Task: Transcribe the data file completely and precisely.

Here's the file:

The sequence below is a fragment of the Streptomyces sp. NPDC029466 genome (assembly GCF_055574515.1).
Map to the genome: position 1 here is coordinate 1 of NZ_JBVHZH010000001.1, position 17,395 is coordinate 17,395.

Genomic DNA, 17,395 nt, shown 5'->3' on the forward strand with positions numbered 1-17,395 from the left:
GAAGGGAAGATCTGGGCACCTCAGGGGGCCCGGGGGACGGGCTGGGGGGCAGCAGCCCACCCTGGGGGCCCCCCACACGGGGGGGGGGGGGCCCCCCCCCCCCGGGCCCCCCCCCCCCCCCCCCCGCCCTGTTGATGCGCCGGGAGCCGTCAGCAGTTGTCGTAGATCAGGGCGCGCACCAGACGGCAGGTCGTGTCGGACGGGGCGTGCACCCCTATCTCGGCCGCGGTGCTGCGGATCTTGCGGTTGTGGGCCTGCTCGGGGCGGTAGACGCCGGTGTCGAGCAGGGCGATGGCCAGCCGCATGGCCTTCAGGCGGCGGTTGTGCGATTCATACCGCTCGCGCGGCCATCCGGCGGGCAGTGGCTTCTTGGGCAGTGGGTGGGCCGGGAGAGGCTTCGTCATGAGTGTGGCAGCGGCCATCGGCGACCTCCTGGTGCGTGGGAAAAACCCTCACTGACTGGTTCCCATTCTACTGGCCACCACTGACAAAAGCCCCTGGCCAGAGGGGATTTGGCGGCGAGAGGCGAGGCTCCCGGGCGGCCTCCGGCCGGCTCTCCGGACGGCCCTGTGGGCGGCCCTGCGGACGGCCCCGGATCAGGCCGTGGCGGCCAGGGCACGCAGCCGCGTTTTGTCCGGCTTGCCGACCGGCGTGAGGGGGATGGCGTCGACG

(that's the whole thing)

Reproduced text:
The sequence below is a fragment of the Streptomyces sp. NPDC029466 genome (assembly GCF_055574515.1).
Map to the genome: position 1 here is coordinate 1 of NZ_JBVHZH010000001.1, position 17,395 is coordinate 17,395.

Genomic DNA, 17,395 nt, shown 5'->3' on the forward strand with positions numbered 1-17,395 from the left:
GAAGGGAAGATCTGGGCACCTCAGGGGGCCCGGGGGACGGGCTGGGGGGCAGCAGCCCACCCTGGGGGCCCCCCACACGGGGGGGGGGGGGCCCCCCCCCCCCGGGCCCCCCCCCCCCCCCCCCCGCCCTGTTGATGCGCCGGGAGCCGTCAGCAGTTGTCGTAGATCAGGGCGCGCACCAGACGGCAGGTCGTGTCGGACGGGGCGTGCACCCCTATCTCGGCCGCGGTGCTGCGGATCTTGCGGTTGTGGGCCTGCTCGGGGCGGTAGACGCCGGTGTCGAGCAGGGCGATGGCCAGCCGCATGGCCTTCAGGCGGCGGTTGTGCGATTCATACCGCTCGCGCGGCCATCCGGCGGGCAGTGGCTTCTTGGGCAGTGGGTGGGCCGGGAGAGGCTTCGTCATGAGTGTGGCAGCGGCCATCGGCGACCTCCTGGTGCGTGGGAAAAACCCTCACTGACTGGTTCCCATTCTACTGGCCACCACTGACAAAAGCCCCTGGCCAGAGGGGATTTGGCGGCGAGAGGCGAGGCTCCCGGGCGGCCTCCGGCCGGCTCTCCGGACGGCCCTGTGGGCGGCCCTGCGGACGGCCCCGGATCAGGCCGTGGCGGCCAGGGCACGCAGCCGCGTTTTGTCCGGCTTGCCGACCGGCGTGAGGGGGATGGCGTCGACG